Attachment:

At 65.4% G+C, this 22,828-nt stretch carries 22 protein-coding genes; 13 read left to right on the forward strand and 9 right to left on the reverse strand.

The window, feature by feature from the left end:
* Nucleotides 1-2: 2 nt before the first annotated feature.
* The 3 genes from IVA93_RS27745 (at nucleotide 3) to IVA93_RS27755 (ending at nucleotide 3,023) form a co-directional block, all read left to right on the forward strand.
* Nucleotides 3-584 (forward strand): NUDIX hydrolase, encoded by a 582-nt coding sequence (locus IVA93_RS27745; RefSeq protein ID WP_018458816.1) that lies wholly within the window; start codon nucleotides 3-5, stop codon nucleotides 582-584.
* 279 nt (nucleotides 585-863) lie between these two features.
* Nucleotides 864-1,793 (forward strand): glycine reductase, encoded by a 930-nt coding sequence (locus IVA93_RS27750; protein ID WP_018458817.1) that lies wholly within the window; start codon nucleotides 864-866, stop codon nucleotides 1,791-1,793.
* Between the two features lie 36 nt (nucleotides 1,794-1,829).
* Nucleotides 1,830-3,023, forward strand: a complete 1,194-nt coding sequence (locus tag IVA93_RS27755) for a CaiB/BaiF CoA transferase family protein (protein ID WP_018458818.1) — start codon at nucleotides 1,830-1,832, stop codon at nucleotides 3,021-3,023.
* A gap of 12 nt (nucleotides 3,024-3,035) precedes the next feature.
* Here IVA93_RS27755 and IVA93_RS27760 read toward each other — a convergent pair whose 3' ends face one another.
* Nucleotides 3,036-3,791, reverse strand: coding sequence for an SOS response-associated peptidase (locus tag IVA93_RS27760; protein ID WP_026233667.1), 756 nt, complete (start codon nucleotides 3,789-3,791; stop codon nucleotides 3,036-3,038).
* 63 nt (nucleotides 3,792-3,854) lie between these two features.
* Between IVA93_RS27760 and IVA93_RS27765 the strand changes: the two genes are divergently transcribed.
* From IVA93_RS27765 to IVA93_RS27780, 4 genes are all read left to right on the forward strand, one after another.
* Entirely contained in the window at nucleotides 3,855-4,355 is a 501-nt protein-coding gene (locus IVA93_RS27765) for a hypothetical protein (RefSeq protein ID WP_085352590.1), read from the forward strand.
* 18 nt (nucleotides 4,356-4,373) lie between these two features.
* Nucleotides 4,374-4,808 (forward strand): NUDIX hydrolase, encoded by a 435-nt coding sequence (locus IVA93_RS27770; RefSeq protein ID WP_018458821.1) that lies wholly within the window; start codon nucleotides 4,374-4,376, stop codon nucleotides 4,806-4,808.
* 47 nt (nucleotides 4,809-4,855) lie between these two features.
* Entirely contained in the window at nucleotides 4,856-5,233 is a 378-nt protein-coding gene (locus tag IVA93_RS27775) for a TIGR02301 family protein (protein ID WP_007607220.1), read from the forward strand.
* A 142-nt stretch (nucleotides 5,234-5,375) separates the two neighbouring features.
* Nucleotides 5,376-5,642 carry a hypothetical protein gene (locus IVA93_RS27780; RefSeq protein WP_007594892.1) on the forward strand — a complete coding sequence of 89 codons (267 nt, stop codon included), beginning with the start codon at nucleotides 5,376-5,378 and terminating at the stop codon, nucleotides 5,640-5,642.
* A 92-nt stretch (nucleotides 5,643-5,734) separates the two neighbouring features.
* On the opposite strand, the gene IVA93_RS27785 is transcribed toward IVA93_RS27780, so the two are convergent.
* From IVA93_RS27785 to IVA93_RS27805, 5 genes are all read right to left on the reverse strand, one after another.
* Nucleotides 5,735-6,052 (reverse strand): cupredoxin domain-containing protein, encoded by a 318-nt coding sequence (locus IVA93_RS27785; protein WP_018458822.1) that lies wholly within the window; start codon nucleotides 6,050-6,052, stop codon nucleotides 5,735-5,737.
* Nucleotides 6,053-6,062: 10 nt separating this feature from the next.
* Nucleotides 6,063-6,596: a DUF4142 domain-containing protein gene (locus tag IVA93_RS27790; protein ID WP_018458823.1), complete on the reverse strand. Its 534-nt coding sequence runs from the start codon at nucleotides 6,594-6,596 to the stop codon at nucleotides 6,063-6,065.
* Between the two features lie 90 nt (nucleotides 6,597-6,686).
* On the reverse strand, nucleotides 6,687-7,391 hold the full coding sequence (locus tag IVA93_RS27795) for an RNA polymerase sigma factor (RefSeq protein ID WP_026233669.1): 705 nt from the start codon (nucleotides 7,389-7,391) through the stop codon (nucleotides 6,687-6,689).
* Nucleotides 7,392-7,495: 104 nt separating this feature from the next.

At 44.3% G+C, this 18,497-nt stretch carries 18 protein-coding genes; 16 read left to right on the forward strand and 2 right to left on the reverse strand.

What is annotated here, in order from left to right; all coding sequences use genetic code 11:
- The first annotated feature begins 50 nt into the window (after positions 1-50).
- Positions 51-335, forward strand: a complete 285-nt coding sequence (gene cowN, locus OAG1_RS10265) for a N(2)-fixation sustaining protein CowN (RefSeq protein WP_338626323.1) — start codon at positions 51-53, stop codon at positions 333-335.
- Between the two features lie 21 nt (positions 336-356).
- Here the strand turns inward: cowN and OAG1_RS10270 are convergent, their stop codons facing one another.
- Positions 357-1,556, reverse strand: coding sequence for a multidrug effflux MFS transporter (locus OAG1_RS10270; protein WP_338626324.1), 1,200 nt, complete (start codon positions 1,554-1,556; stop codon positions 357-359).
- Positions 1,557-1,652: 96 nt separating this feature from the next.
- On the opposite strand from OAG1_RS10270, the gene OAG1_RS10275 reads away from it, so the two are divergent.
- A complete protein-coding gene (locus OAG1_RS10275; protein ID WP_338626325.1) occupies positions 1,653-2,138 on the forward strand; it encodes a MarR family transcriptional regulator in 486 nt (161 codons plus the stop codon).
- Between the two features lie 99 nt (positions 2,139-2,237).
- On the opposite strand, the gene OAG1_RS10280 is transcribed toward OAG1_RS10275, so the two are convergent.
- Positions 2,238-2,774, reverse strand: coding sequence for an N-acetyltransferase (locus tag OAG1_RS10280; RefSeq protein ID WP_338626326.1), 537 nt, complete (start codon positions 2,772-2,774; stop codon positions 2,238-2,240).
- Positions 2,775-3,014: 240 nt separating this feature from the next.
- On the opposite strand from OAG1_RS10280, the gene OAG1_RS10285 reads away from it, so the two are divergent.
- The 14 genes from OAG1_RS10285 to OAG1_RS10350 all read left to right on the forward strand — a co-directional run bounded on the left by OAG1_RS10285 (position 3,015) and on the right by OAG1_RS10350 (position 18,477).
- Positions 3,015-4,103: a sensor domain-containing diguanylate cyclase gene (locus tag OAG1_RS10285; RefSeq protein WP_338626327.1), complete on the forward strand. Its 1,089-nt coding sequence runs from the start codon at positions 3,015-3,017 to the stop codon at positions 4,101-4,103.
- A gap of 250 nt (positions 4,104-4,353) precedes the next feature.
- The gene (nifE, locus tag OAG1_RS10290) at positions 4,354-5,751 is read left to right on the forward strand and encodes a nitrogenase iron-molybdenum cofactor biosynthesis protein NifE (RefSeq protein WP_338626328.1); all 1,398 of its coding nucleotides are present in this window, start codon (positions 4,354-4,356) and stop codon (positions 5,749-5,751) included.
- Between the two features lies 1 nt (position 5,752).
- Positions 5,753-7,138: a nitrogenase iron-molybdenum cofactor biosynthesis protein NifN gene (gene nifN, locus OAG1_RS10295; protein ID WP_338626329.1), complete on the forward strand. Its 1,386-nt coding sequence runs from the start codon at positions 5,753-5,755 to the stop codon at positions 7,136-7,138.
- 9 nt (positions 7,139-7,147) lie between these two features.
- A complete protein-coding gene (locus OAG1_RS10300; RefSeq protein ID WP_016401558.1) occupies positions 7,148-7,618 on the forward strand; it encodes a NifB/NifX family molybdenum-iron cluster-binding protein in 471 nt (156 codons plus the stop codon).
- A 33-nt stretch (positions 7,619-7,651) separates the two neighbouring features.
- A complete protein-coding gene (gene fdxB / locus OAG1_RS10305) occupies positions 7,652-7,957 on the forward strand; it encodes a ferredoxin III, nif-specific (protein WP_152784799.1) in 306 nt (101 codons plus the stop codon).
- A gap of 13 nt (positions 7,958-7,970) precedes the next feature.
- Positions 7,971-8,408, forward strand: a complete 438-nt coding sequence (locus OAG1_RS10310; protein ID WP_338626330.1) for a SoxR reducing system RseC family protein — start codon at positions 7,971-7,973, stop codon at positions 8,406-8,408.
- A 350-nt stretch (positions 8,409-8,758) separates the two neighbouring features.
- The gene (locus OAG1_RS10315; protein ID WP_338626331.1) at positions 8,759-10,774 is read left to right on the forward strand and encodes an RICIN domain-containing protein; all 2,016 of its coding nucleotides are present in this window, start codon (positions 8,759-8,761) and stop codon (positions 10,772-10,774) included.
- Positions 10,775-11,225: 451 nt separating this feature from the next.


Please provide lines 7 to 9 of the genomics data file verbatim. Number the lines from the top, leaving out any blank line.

* Nucleotides 864-1,793 (forward strand): glycine reductase, encoded by a 930-nt coding sequence (locus IVA93_RS27750; protein ID WP_018458817.1) that lies wholly within the window; start codon nucleotides 864-866, stop codon nucleotides 1,791-1,793.
* Between the two features lie 36 nt (nucleotides 1,794-1,829).
* Nucleotides 1,830-3,023, forward strand: a complete 1,194-nt coding sequence (locus tag IVA93_RS27755) for a CaiB/BaiF CoA transferase family protein (protein ID WP_018458818.1) — start codon at nucleotides 1,830-1,832, stop codon at nucleotides 3,021-3,023.